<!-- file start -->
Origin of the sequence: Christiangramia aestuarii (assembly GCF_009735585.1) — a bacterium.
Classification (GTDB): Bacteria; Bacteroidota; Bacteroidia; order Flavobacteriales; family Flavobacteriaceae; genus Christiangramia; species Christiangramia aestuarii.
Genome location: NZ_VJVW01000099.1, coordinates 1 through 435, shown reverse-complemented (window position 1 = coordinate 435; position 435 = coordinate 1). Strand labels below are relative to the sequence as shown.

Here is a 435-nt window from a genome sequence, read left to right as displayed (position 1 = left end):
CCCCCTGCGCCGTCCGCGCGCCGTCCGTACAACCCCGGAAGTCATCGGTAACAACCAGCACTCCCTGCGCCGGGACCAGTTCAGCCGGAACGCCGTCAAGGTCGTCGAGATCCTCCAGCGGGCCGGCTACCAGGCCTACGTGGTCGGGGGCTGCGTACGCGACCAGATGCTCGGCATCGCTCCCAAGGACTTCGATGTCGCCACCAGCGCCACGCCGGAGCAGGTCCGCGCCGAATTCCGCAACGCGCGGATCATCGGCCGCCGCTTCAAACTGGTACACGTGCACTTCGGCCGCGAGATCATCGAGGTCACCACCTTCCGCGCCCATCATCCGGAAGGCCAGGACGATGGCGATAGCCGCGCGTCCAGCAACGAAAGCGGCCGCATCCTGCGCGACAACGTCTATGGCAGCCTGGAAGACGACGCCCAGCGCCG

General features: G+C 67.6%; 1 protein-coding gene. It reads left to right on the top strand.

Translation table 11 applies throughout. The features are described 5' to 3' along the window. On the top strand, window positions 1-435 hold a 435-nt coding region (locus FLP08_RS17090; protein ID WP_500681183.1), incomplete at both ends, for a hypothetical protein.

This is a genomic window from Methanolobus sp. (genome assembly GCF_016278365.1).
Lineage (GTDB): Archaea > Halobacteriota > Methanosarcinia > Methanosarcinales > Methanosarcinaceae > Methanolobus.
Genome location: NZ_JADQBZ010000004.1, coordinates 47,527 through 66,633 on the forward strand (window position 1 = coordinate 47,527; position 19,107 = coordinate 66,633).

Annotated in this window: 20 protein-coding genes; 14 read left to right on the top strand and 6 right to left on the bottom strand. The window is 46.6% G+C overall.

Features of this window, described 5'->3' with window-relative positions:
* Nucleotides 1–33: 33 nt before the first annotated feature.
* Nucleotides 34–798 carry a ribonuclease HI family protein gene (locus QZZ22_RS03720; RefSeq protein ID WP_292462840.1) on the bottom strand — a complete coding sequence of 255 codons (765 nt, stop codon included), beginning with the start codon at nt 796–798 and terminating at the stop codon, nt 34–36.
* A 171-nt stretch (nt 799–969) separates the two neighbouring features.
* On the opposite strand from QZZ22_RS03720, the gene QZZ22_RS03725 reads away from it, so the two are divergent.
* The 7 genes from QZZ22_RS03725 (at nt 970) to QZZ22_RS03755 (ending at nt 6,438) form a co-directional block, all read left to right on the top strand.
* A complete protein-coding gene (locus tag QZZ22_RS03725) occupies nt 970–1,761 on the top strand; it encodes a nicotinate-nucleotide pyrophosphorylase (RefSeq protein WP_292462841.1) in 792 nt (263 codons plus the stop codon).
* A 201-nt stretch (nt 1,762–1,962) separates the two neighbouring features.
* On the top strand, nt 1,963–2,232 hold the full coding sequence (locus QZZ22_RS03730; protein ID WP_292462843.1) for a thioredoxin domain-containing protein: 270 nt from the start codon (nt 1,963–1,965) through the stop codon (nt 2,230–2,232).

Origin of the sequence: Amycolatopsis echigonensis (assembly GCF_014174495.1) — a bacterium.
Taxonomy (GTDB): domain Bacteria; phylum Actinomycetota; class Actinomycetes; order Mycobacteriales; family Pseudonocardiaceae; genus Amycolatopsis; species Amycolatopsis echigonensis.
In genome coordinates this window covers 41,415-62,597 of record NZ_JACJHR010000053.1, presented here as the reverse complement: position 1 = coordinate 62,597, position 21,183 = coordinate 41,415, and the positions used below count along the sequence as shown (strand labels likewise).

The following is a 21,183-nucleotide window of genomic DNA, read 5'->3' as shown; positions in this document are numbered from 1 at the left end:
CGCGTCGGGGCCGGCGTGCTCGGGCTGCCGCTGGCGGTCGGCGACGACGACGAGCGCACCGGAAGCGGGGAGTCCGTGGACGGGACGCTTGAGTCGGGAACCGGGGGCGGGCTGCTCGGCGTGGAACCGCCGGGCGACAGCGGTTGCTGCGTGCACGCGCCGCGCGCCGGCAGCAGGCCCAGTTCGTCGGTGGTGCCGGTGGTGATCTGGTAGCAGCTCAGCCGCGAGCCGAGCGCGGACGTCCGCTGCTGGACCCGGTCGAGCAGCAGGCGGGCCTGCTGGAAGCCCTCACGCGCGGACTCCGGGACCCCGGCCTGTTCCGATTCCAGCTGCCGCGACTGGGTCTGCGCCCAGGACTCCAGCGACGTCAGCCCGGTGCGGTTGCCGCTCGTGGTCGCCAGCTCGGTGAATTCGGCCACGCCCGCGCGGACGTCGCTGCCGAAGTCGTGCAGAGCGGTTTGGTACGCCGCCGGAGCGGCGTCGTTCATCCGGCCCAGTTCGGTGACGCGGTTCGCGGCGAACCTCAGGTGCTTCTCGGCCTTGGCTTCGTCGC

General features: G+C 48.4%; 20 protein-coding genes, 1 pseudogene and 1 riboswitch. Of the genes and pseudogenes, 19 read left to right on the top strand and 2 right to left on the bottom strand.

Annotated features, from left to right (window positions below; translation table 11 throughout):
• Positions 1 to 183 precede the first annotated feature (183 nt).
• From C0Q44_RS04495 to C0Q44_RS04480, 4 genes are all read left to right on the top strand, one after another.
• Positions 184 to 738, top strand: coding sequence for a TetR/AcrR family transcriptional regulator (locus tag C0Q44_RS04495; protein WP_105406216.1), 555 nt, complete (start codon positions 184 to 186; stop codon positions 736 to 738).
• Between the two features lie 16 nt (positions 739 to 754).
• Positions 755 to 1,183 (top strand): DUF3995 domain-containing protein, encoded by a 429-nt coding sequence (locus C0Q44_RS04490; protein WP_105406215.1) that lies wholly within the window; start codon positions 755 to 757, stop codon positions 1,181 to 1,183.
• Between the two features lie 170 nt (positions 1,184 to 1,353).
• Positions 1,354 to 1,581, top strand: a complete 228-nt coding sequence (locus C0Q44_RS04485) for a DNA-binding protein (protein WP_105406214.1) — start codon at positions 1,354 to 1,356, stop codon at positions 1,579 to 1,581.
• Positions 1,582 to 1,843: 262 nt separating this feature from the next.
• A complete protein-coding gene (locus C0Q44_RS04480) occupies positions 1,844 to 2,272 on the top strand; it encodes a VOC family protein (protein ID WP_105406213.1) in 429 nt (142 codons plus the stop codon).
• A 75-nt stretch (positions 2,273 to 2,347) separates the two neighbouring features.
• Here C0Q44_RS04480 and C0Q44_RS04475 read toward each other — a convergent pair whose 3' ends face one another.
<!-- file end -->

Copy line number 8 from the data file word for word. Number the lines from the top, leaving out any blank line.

This is a genomic window from Methanolobus sp. (genome assembly GCF_016278365.1).